Facing a challenge
The federal government has been researching facial recognition technologies since the 1960s and, although it has significantly improved over the decades, it is still far from meeting operational needs.
'Facial recognition is the weakest of the biometric modalities,' said Matthew Malanowski, an intelligence specialist at the Army Intelligence Center at Fort Huachuca, Ariz. 'People have to be full frontal into the camera, and you can't do anything covert.'
Facial recognition is one of the three methods, along with fingerprint and iris recognition, used by the Defense Department's Biometrics Automated Toolset. BAT, which resides on 75 networked servers, is used by 1,500 clients in Iraq and at the National Ground Intelligence Center and other commands worldwide. To improve BAT's accuracy, the Army in April issued a request for information (GCN.com/1159) to assess the state of the technology in being able to recognize people under less than ideal conditions. Those conditions include when the face is turned, under poor lighting or the when the face is partially obscured by a branch.
'What we are looking for is software that can manipulate a two-dimensional capture and make it three dimensional,' said Malanowski. That way, other images of a person can be compared with the 3-D image, no matter what angle the person is facing, according to the RFI.
'Depending on the resolution of the input facial images and the amount of manual intervention during the modeling process, the results can be highly accurate,' said Demetri Terzopoulos, Chancellor's Professor of Computer Science at UCLA's Computer Science Department.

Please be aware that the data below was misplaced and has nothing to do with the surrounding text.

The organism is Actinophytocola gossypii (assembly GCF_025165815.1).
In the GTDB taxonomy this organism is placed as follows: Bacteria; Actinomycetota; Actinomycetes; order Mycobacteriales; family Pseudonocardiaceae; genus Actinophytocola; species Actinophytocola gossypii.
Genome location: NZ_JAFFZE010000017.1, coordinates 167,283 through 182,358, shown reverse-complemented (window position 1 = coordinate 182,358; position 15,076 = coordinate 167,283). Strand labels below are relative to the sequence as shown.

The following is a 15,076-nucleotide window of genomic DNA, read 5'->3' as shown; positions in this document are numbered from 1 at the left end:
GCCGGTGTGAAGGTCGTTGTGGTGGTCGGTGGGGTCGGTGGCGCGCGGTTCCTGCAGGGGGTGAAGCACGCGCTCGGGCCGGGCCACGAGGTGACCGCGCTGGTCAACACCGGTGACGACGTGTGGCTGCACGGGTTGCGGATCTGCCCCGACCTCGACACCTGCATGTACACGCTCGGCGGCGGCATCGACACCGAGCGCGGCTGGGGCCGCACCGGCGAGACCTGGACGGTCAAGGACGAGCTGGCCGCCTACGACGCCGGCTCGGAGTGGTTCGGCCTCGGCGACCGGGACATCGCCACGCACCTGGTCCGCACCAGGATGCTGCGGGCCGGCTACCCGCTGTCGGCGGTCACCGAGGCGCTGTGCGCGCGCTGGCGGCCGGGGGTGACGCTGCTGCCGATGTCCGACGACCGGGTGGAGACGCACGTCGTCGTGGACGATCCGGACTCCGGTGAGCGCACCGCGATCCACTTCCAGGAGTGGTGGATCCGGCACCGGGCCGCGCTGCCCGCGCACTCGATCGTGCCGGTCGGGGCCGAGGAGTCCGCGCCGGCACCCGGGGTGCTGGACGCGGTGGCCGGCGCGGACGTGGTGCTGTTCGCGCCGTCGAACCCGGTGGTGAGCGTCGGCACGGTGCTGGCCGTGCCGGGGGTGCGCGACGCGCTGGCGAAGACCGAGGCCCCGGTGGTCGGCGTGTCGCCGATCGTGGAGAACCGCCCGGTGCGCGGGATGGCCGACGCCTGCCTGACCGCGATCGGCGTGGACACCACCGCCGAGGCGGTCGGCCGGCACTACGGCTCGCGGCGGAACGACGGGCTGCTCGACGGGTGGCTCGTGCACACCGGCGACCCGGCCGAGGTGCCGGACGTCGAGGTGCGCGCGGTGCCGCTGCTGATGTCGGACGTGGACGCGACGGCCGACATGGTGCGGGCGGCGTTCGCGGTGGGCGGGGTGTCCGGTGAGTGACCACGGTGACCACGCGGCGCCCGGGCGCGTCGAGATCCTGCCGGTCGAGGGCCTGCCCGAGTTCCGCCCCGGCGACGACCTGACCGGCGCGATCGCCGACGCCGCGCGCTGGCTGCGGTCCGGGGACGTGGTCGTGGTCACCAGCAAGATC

In the RFI, the Army was looking for a 95 percent identification rate with no more than a 1 percent false acceptance rate. The RFI also called for a module that would identify facial profiles with a 90 percent identification rate and no more than 10 percent of false positives.
The Army evaluated responses from five vendors and found them lacking.
'The entire purpose of the RFI was to determine whether the capability exists now,' said Malanowski. 'We determined it does not; that technology needs to be developed.'
So, the Army plans to release a request for proposals to create the software needed to move closer to what is needed.
In the meantime, other agencies are also trying to develop better face-recognition software. The interagency Technical Support Working Group has spent more than $40 million on such research over the past decade. The National Institute of Standards and Technology has conducted a series of Face Recognition Vendor Tests (GCN.com/1160). To the test
From 2004 to 2006, the FBI and other agency groups sponsored the Face Recognition Grand Challenge, in which researchers and developers were given a set of increasingly difficult set of problems to solve, using a data set of 50,000 images. This year the group is hosting the Multibiometric Grand Challenge, which combines face recognition with iris recognition.
'Progress has been made in increasing the degree of modeling automation and the imaging technology has improved, increasing the resolution, which yields more accurate facial geometry and texture,' Terzopoulos said.
Since last summer, Portugal has been using the eBox RAPID system at its airports in Lisbon and Faro. In less than 20 seconds it verifies individuals match the data in the electronic passport and opens a gate to let them through. This is fairly simple in cases where there is a one-on-one match between one person and one passport. However, the chance of error increases logarithmically with the number of identities in a database. So, when dealing with something the size of the terrorist watch list ' nearly 1 million identities ' the automatic recognition systems need to be near perfect.
'You have people who are going through security at an airport, you should be able to match them with a watch list,' said Malanowski. 'Ideally that would be great, but we don't have that capability yet.'